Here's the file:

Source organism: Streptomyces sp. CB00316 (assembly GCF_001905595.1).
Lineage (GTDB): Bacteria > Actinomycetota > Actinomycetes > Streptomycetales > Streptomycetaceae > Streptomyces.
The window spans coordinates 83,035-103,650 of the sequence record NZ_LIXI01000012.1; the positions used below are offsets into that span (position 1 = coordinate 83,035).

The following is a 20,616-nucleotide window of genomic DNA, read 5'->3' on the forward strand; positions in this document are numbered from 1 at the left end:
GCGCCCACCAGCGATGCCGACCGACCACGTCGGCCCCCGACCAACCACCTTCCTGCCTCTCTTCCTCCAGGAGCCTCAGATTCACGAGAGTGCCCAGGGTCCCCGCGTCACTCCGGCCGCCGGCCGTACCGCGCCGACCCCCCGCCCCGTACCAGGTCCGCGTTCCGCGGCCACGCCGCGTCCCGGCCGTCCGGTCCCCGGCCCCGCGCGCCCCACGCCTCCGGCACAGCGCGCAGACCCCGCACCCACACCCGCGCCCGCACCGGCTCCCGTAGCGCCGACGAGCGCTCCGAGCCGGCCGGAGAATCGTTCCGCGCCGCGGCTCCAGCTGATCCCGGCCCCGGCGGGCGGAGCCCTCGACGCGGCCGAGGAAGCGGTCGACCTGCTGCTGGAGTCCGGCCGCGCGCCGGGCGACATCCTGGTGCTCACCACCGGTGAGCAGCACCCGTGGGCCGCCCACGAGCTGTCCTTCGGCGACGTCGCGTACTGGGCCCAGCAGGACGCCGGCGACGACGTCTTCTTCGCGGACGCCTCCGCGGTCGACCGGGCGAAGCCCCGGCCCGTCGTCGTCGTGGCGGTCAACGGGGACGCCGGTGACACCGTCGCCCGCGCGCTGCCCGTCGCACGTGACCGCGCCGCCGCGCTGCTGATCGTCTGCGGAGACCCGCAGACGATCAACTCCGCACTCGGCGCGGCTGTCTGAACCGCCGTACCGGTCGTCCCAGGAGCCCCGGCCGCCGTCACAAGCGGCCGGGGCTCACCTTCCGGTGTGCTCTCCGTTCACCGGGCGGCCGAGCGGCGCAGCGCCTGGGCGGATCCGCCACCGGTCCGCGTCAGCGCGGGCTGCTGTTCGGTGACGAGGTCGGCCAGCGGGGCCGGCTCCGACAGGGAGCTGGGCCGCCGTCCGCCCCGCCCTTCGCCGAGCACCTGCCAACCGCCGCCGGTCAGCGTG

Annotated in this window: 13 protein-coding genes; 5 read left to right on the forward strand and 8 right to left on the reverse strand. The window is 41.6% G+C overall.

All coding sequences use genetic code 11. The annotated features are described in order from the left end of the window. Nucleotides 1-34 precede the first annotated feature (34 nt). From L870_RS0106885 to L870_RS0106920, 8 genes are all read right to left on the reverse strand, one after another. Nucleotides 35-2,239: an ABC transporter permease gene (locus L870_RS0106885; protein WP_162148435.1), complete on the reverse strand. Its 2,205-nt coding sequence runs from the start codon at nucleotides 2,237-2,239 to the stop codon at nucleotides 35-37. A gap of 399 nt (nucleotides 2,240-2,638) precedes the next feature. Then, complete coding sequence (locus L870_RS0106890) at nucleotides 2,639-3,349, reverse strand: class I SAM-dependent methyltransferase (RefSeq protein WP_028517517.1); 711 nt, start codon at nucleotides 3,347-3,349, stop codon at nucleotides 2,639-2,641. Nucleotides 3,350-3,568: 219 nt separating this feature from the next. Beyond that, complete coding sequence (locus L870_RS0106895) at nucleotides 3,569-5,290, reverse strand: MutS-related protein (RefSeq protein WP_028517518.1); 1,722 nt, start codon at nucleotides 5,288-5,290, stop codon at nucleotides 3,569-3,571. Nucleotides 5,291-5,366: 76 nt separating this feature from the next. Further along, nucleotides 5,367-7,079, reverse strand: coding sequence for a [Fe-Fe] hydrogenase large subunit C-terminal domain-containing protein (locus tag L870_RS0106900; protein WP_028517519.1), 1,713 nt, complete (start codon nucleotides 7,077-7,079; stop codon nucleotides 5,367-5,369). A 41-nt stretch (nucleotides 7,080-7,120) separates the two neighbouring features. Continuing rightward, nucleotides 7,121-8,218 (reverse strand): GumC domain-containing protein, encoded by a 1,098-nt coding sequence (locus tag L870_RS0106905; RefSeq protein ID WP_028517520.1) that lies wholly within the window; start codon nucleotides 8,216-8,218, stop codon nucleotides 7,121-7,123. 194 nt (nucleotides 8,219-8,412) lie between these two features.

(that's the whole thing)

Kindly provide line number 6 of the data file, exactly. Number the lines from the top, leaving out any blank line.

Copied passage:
Annotated in this window: 13 protein-coding genes; 5 read left to right on the forward strand and 8 right to left on the reverse strand. The window is 41.6% G+C overall.